Their vocalizations or destruction of property are mostly attempts to relieve themselves from the intensity of the emotion.

We’re most likely to yell or fight at others when we fear that another person will keep us from getting our needs met.

A confident and well-adapted person or dog rarely needs to resort to aggression, vocalization or destruction to regain homeostasis.

Studies have show that rage and fear feel bad and given the choice, animals and people try to avoid these feelings.

‘No animal or human enjoys the experience of persistent rage because the affective feeling simply is not pleasant’ (Panksepp, 2012).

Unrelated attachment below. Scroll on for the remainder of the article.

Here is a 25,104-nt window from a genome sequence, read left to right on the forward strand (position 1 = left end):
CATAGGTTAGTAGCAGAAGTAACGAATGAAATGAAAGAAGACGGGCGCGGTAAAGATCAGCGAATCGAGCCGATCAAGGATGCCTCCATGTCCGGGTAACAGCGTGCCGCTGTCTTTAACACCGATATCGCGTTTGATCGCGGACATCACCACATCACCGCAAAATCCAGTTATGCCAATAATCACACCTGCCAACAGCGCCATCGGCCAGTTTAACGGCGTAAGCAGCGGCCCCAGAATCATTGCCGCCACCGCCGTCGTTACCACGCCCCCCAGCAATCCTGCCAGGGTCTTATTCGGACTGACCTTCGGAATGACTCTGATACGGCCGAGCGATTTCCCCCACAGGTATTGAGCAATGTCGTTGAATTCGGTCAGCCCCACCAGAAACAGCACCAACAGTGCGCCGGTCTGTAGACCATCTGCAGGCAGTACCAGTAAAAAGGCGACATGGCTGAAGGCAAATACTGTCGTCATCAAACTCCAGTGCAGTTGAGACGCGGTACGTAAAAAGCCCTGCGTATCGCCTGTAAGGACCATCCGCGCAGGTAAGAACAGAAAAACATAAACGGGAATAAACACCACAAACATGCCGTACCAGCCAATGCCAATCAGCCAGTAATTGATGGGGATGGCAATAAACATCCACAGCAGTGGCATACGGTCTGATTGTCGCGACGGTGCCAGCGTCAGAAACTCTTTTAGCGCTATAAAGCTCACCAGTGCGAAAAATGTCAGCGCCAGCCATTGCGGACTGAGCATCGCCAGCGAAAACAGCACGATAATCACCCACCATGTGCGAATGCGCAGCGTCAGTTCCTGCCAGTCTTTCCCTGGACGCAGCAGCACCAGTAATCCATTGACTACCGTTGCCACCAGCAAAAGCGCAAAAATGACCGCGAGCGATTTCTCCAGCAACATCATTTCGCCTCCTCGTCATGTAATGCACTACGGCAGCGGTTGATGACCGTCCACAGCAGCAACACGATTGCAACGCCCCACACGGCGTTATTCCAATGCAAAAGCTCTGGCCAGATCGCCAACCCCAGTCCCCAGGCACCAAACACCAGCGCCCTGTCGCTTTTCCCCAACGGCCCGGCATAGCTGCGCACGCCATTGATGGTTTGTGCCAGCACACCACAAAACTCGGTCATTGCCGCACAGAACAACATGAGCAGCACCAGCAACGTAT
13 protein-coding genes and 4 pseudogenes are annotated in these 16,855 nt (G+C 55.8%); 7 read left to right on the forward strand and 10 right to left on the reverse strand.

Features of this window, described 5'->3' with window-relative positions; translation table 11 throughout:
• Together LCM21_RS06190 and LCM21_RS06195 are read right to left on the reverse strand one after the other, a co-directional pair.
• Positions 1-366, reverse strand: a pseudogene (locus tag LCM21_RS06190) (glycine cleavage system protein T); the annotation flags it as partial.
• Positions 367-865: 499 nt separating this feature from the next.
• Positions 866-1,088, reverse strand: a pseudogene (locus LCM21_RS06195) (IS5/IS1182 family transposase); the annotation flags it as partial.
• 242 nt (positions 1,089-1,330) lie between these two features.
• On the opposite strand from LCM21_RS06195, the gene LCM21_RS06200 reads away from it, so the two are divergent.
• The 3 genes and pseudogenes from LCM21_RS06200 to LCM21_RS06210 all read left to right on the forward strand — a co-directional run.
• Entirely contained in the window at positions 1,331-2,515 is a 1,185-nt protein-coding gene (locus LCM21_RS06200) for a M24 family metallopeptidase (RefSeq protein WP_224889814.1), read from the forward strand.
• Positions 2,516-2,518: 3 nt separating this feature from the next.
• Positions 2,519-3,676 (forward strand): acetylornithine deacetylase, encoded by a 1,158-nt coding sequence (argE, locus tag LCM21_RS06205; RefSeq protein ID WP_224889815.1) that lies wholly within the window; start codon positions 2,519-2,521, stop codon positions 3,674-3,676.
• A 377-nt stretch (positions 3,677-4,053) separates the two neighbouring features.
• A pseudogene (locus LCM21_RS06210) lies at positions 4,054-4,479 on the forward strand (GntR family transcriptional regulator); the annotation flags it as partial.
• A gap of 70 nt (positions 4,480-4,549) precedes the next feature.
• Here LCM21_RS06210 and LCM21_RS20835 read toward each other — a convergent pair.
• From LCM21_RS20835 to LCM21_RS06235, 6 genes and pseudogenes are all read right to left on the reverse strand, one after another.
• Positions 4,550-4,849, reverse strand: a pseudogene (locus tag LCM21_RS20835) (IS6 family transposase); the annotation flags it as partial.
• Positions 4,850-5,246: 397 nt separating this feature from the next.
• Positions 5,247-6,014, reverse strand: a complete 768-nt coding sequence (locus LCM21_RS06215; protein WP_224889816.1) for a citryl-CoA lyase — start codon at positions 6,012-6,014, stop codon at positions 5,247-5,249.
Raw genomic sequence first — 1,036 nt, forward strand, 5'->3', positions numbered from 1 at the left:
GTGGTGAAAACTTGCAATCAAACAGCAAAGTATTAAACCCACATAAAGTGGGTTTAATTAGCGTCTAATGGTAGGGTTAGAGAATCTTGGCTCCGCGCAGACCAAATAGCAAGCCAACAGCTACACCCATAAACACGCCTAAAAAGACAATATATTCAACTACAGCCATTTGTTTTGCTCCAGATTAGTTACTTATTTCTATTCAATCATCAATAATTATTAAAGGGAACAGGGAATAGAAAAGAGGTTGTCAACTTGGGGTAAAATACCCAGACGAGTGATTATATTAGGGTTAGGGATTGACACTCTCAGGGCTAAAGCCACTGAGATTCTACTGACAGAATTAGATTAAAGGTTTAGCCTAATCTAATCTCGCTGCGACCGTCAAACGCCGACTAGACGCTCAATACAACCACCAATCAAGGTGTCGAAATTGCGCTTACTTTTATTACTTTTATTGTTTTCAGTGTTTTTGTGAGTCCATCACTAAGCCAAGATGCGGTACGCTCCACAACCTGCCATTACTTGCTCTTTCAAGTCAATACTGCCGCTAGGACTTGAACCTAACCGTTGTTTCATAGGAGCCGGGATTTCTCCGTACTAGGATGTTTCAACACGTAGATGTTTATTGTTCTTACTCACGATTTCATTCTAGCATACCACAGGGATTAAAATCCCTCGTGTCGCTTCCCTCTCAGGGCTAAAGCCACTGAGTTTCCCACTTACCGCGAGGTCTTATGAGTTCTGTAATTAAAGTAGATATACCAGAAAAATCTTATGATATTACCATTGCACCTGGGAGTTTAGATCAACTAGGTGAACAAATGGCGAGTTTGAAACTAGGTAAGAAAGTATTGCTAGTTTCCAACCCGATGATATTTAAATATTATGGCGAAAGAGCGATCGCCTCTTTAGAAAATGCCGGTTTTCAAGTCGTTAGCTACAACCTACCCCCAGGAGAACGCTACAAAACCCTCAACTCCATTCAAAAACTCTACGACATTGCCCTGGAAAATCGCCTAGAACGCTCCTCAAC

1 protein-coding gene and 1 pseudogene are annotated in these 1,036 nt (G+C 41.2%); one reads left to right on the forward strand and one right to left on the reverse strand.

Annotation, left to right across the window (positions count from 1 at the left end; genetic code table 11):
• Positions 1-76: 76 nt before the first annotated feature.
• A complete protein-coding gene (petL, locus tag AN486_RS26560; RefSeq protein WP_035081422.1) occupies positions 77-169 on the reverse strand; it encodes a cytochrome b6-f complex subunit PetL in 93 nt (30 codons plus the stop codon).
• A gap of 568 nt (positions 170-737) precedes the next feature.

Many times though, there are no known direct causes to the dog’s reaction.

Some dogs will go into a panic as soon as the owner steps out the door even though they’re not in any kind of real danger (from our perspective).

The level of fear that some dogs will experience can be compared to a panic attack.

Barking, aggression, destruction, separation anxiety, resource guarding, …

Many behavior issues that directly affect the dogs welfare can be attributed to stress and fear.

These emotions dominate the dog’s life experience and are often responsible for the human/dog relationship breakdown.

Just like in humans, many attribute aggressive displays as signs of strength and character.